A First Nation chief says Stephen Harper’s cursory “those people” remark during Monday’s leaders’ debate was a “neo-colonial Freudian slip.”
Defending the government’s Arctic strategy during a foreign policy debate, the Conservative leader said that having Inuk candidate Leona Aglukkaq sit in Parliament is an indication that “those people, that the Inuit and the North has really arrived in our country.”
The clumsily worded sentence was picked up by Assembly of First Nations Regional Chief Isadore Day, who quickly took to Twitter to call the comment “fascist.”
“That was quite a patronizing statement made by the prime minister,” Day said in an interview with The Huffington Post Canada.
“Our concern as indigenous people [is] from the perspective that colonialism is alive and very much raging through this country as it pertains to our relationship with the federal government.”
Day, who was named the new representative of 133 Ontario First Nations communities in June, explained that the Harper government’s relationship with Canada’s First Peoples is fraught with "endless conflict, insensitivities, and ongoing paternalistic dialogue."
Harper's reference to "those people," he continued, "clearly sets out a question or a tone” on his perception of relations to Aboriginal Peoples, suggesting that these small mannerisms and slips can reveal more about a candidate beyond carefully crafted stump speeches.
“Often times those are things that speak louder than the policy rhetoric that some put out there.”
Frontlines of climate change and sovereignty claims
The “really arrived” remark was a disingenuous throwaway comment because all party candidates, let alone cabinet minister positions, are selected, Day said.
Harper's comment followed an attack delivered by Thomas Mulcair targeting the Conservative environment minister. The NDP leader chided the incumbent Nunavut MP’s response to a northern food crisis-related story that concerned her constituents.
“When we brought cases to the House of Commons about people going into garbage cans to find food in the North, his Minister, Leona Aglukkaq, sat there in the House of Commons reading her newspaper,” Mulcair said on stage at Toronto’s Roy Thomson Hall.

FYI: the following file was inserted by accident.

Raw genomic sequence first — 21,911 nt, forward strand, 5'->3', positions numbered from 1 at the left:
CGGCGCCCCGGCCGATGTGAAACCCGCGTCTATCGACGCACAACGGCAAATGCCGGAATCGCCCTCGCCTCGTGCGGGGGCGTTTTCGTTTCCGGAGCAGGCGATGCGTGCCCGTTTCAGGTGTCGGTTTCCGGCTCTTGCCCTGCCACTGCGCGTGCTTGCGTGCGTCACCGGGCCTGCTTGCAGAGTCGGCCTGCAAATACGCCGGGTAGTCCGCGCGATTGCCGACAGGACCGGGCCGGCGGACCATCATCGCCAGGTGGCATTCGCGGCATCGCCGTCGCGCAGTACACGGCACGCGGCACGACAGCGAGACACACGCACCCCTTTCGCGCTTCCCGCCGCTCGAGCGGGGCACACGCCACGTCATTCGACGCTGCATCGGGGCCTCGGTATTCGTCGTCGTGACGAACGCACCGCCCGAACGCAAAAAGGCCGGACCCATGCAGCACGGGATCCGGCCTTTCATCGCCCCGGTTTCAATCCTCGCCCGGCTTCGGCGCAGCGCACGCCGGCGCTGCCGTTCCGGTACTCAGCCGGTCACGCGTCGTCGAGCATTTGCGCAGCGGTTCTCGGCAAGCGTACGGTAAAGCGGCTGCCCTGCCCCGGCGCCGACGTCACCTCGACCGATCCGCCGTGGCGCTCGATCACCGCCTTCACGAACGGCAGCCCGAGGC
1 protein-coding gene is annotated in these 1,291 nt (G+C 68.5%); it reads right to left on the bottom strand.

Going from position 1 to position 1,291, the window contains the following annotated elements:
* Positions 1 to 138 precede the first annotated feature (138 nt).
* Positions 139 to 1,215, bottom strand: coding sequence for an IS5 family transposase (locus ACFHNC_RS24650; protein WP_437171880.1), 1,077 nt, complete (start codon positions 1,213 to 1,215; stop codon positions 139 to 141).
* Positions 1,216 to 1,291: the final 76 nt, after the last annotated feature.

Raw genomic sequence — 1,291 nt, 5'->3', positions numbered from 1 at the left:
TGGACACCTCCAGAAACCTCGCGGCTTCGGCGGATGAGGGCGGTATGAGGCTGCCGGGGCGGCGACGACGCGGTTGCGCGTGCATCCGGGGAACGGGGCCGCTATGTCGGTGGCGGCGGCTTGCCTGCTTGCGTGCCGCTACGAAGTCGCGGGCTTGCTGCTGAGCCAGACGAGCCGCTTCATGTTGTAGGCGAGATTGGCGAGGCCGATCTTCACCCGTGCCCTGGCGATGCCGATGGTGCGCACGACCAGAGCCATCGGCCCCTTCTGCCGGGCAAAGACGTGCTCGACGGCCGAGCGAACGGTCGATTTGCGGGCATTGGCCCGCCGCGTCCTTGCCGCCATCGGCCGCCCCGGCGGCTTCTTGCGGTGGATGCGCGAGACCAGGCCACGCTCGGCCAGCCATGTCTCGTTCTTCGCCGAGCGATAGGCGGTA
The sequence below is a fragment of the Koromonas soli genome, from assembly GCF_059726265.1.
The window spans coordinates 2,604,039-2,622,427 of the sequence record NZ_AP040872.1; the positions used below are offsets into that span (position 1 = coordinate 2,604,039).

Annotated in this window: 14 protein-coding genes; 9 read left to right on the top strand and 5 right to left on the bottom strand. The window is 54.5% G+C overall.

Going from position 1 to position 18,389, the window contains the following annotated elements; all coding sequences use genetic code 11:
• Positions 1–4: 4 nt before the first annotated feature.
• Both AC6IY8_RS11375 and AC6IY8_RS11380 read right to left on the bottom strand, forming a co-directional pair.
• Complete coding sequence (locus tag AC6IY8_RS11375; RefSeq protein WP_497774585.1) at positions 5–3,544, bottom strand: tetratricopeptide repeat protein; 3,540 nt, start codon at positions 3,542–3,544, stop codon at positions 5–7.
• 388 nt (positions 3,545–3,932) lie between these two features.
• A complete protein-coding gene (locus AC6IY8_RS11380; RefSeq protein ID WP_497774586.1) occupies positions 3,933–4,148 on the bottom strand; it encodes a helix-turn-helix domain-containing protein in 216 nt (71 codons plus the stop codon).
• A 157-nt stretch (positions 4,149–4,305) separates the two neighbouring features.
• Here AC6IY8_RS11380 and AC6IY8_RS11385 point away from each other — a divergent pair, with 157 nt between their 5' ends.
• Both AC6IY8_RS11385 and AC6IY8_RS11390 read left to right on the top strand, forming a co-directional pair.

He urged lawmakers to “show a lot more concern” for those living in the North, adding that it’s Canada’s Arctic on the “frontline” battle against climate change.
Harper responded by giving a “partial” list of funding measures his government has committed to the north, including the construction of a $116-million Baffin Island naval facility slated to open by 2018.
‘Big sled, no dogs’
Liberal Leader Justin Trudeau was ready to blast Harper's record in helping those living in the north with one of the night’s most memorable lines.
“The one thing they keep saying about you up there, Mr. Harper, is you're big sled, no dogs,” Trudeau said to roaring applause from the audience. He criticized the prime minister for being “practically absent” since the Canada handed the responsibilities of Arctic Council Chairmanship to the United States earlier this year.
Since Harper assumed the country’s top job nine years ago, Arctic sovereignty has been high on his list of foreign policy priorities.
“The geopolitical importance of the Arctic and Canada’s interests in it have never been greater,” said Harper during a visit to Inuvik, N.W.T. in 2008.
“This is why our government has launched an ambitious Northern agenda based on the timeless responsibility imposed by our national anthem, to keep the true North strong and free,” he said.
Two years later, he called Arctic sovereignty a “non-negotiable priority” for Canada.
Since then, the government poured billions to upgrade military equipment and build new bases in an effort to develop a stronger presence in the north to protect sovereignty claims against another world superpower: Russia.
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